After that, you can begin scanning the ground with the GPR unit. This involves taking a cross sectional approach, moving the unit in a grid-like pattern across the ground and constantly monitoring the data from the GPR readings. As you move the device across the ground, it will detect any objects buried within the earth.

Once you’ve finished the ground-scanning process, the next step is interpreting the GPR data and presenting it in an easy to understand format. The software that accompanied the GPR unit will help you do this, displaying the data collected on a map of the area. This map will contain solid lines (representing layers of earth) and labeled icons (representing the objects detected) so that anyone can quickly identify and understand what the GPR survey revealed.

The last step of the process is to utilize these GPR survey results and make the necessary changes or repairs to underground assets. This is typically done by an underground infrastructure specialist, such as a plumber, electrician or civil engineer. This expert is able to look at the data from the GPR survey and make the needed adjustments to keep the underground utilities functioning properly.

4 Key Benefits of GPR for Utility Mapping

1. Noninvasiveness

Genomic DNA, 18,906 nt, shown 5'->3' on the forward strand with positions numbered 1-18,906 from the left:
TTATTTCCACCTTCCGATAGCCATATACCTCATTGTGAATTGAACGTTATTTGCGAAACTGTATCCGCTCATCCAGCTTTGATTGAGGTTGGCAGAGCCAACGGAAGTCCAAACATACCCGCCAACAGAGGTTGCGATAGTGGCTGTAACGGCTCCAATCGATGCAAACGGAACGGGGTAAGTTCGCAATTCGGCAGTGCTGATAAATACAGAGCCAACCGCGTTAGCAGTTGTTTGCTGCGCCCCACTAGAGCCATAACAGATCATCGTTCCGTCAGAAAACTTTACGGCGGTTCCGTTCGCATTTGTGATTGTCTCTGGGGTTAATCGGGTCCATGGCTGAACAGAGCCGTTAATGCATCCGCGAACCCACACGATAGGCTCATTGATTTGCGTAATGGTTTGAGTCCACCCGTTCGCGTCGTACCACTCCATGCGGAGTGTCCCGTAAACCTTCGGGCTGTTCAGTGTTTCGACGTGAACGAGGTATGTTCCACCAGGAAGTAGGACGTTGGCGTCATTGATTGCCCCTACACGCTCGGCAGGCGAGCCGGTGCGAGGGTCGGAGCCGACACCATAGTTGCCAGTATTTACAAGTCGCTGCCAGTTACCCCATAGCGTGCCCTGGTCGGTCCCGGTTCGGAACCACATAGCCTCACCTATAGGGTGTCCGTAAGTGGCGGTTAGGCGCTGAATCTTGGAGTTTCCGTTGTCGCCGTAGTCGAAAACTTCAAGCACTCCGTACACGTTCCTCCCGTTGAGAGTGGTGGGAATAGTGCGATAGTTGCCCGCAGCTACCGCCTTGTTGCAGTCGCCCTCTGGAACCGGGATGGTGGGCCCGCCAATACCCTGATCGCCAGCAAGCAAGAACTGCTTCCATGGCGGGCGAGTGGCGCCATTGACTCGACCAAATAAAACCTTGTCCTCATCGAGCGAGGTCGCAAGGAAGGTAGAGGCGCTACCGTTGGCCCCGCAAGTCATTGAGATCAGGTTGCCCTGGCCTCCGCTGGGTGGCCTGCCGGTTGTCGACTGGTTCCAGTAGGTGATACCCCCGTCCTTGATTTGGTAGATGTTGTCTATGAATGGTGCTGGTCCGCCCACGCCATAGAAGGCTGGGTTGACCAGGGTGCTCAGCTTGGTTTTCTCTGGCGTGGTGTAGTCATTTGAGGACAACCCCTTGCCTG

One of the biggest benefits of using GPR is that it is non-invasive. The radar signals are sent out from a handheld device or small vehicle, and the signal is reflected back to the surface. This means that there is no need to dig into the ground or disrupt the surface of the area.

2. Precision

Ground penetrating radar systems are extremely precise. The radar waves can penetrate up to 20 feet into the ground, and they can detect man-made changes in the earth. This allows for exact localization of objects and utilities.

3. Cost Effectiveness

GPR is cost-effective. Since GPR does not require excavation or digging, it is a much less expensive process than traditional utility detection methods.

4. Time Efficiency

GPR can save you time during utility mapping projects. Rather than having to manually search for utilities in the ground using probing and excavation, GPR can help quickly identify utilities with minimal effort. 

UtiliSource: Expert Utility Mapping Services

When it comes to utility mapping, GPR is an incredibly effective and reliable tool for finding underground infrastructure. While you can rent ground penetrating radar tools, hiring expert utility locating services is the superior solution for utility mapping compared to GPR rentals. By utilizing the advantages of GPR and having a knowledgeable and experienced technician perform the survey, businesses can have clarity and reassurance of the safety and integrity of their infrastructure.

Do you need to know what lies beneath the ground before excavation or utility installation? UtiliSource’s expert utility mapping services can help. Using the latest technology, UtiliSource can accurately map out underground utilities in no time. Take action today and contact UtiliSource for your utility mapping needs.